Liz Ann Sonders, Chief Investment Strategist of Schwab Chief Investment Strategist Liz Ann Sonders of Schwab.

Wall Street may not be all that happy about it, but workers likely will be: Wages are finally on the rise.

According to a market commentary from Schwab’s chief investment strategist, Liz Ann Sonders, a number of signs point to upward pressure on wages that could also point to downward pressure on profit margins as well as less impressive market returns — in other words, continued strong job growth now comes with a price tag.

While employment figures were up again in the most recent employment report, there were also downward revisions from the previous two months. However, that’s not as remarkable as the boost in pay figures: Average hourly earnings were up by 0.4% month over month and 2.9% year over year (last year’s average was 2.5%).The unemployment rate was unchanged at 3.9%, thanks to the labor force shrinking by 469,000.

Not only are more people feeling secure enough to quit their jobs — job leavers as a portion of the unemployed rose to 14% — but the number of employed workers in part-time jobs out of economic necessity fell by nearly 200,000. And with more job openings than people to fill them, according to the report, not only is that upward pressure on wages likely to continue, but it’s increasingly looking as if two additional rate hikes from the Federal Reserve — one probably this month and the other in December — are in store.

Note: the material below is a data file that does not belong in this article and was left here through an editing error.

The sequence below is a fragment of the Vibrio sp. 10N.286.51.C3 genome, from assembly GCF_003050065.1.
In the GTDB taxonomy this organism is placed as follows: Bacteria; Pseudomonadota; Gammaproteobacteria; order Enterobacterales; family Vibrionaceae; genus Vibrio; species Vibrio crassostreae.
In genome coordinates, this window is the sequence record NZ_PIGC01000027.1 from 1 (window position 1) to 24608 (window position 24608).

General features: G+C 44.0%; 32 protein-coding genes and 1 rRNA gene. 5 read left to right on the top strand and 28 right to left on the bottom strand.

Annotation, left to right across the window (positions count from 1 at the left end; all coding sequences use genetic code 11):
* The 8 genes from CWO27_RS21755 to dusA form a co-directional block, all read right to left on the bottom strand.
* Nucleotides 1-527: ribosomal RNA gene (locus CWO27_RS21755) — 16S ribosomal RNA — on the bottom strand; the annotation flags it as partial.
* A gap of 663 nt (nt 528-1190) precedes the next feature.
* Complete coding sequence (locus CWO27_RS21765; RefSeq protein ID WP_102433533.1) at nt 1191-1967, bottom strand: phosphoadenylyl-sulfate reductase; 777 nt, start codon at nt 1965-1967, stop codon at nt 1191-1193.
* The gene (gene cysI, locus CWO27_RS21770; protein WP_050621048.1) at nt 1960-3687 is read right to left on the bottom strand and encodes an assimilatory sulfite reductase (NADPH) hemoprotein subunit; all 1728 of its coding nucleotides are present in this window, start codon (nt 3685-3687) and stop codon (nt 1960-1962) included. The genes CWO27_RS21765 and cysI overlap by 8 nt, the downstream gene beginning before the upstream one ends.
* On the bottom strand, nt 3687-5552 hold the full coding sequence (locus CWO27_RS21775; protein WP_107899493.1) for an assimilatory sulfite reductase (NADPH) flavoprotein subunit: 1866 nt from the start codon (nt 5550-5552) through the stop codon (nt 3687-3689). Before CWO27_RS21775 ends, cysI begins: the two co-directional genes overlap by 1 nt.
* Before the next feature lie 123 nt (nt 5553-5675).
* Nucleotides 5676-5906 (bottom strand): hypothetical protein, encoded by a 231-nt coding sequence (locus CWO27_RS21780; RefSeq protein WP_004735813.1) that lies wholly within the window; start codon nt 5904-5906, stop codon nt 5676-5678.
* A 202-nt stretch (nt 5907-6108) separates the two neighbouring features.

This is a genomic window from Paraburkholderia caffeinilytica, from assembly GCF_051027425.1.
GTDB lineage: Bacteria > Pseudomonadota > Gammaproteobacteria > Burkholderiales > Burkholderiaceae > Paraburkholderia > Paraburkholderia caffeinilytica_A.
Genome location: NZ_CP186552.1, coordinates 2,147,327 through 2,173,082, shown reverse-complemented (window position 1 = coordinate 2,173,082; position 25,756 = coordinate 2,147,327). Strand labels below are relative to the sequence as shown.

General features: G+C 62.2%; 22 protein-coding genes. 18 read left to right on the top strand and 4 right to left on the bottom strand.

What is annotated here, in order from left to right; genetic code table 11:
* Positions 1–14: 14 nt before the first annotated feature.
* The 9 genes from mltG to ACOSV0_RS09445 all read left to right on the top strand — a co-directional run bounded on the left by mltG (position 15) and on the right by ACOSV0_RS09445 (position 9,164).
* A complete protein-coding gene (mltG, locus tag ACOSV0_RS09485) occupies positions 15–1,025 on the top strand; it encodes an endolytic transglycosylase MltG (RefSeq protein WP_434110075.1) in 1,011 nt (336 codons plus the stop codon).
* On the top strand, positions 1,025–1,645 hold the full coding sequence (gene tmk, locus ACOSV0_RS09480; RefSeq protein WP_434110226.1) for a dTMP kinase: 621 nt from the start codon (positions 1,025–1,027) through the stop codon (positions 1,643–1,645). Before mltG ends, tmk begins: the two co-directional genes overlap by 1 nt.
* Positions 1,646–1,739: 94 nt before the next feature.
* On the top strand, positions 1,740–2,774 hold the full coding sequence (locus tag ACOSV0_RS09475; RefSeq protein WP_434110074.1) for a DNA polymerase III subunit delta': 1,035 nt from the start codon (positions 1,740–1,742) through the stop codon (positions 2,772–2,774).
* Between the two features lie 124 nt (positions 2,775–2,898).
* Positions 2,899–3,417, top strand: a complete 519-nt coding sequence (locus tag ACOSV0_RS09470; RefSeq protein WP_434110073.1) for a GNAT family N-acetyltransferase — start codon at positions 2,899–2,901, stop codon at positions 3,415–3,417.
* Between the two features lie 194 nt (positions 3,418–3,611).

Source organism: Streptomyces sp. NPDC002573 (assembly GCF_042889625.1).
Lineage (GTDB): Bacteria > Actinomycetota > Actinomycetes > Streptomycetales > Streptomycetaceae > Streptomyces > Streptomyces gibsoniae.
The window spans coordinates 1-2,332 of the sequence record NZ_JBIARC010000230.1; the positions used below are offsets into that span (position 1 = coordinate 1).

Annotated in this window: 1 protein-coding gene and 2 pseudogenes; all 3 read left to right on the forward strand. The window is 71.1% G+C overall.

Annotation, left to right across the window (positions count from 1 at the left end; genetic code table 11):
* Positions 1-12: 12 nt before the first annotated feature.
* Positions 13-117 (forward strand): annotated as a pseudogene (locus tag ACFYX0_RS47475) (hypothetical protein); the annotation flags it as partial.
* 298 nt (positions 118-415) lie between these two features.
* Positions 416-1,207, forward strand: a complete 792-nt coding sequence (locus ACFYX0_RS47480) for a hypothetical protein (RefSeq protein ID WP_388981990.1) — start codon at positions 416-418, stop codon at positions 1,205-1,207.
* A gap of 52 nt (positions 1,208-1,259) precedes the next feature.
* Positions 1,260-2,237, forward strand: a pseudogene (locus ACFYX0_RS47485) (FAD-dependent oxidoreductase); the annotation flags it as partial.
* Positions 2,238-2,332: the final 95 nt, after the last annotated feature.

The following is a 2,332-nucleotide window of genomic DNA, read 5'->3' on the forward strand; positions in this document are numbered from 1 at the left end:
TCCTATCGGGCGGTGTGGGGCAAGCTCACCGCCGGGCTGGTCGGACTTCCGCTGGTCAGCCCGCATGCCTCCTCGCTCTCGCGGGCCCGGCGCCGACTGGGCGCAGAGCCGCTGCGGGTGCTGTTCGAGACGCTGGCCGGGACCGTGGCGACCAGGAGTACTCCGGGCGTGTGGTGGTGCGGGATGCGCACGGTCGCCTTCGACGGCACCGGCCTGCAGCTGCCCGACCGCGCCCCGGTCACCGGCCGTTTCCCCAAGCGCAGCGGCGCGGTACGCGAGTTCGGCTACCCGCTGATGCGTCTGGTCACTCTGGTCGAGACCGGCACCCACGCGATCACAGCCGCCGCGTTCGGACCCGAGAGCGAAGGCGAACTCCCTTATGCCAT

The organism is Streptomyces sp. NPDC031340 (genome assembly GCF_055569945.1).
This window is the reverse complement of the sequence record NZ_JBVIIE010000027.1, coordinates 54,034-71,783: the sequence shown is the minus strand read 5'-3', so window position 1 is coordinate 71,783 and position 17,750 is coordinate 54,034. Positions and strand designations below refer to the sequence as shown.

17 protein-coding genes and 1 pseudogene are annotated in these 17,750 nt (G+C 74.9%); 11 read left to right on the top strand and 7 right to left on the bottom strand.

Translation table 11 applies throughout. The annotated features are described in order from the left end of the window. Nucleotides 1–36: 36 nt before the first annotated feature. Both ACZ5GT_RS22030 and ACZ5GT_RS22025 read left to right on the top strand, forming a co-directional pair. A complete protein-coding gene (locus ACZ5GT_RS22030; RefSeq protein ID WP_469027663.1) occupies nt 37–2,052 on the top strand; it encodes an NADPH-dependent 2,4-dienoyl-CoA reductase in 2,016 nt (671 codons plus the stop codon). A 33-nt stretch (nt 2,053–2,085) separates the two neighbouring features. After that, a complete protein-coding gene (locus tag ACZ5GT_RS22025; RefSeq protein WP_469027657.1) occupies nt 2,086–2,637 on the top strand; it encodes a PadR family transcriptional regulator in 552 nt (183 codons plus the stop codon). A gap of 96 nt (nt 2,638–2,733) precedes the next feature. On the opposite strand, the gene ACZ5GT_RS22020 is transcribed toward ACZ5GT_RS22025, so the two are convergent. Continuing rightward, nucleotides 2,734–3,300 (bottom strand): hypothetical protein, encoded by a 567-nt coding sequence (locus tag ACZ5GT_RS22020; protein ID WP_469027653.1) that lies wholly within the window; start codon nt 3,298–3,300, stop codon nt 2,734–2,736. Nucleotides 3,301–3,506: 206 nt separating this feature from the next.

Another signal: Says the report, “nominal gross domestic product (GDP) growth is now above the unemployment rate for the first time in this economic cycle.” In addition, “when the unemployment rate has historically fallen enough, and/or growth has accelerated enough such that nominal growth exceeds the unemployment rate,” the Phillips curve kicks in. It “highlights the historic inverse relationship between the level of unemployment and the rate of wage inflation.”

National Federation of Independent Business survey data also indicate that small businesses are planning on higher wages for workers in the next three months — largely because of the skills gap in filling positions with “quality” labor, they’re now more concerned with that and pay hikes than earlier worries about sales, taxes and regulations.

In addition, those low unemployment rates are likely to weigh on the stock market, and while currently there are no indications of imminent issues with profit margins, that doesn’t mean that investors should ignore the signs of a changing economic picture.